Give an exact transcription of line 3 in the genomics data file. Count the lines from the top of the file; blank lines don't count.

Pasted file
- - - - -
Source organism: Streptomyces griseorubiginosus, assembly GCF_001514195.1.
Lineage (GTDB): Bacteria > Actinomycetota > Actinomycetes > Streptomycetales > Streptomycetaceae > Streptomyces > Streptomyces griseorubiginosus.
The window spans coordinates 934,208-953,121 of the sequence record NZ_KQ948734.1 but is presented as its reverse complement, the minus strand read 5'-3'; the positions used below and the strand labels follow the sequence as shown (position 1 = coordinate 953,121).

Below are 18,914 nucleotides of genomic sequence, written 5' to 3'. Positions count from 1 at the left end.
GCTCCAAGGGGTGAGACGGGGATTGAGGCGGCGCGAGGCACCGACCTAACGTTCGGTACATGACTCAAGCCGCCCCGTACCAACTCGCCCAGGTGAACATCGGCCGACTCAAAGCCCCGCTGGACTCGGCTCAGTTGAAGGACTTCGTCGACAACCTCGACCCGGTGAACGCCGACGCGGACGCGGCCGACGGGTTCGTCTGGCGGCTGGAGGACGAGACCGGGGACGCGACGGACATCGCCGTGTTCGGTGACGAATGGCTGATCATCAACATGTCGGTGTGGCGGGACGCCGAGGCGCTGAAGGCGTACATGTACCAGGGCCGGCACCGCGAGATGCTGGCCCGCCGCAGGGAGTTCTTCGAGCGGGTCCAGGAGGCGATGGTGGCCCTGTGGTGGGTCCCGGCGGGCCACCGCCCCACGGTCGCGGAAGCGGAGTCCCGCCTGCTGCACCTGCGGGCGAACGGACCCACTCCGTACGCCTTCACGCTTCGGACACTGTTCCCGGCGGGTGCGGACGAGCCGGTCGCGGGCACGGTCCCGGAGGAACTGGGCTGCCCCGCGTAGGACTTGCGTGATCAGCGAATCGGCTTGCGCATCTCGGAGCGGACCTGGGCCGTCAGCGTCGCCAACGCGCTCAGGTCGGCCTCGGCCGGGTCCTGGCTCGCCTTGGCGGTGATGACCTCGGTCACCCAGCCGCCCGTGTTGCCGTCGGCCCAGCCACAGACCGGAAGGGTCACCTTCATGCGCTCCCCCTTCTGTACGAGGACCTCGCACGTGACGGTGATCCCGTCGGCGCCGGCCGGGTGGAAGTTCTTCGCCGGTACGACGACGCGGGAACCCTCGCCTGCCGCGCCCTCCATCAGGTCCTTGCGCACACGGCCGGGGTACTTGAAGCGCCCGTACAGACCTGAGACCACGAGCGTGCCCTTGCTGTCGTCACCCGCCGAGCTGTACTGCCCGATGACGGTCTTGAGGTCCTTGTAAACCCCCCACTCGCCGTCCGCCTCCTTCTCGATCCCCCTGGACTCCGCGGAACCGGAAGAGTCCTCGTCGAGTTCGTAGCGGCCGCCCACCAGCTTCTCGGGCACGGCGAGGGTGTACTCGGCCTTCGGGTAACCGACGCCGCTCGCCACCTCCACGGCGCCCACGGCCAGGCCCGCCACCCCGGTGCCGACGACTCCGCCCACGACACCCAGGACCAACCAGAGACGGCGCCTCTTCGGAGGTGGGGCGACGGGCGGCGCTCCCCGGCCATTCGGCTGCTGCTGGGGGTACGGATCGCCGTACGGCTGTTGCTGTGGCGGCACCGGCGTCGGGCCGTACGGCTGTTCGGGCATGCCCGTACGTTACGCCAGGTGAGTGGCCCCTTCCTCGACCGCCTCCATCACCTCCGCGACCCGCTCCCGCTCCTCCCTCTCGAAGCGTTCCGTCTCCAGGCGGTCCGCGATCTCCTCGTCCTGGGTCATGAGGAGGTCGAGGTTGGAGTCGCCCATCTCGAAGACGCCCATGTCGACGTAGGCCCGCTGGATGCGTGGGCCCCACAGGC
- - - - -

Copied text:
The window spans coordinates 934,208-953,121 of the sequence record NZ_KQ948734.1 but is presented as its reverse complement, the minus strand read 5'-3'; the positions used below and the strand labels follow the sequence as shown (position 1 = coordinate 953,121).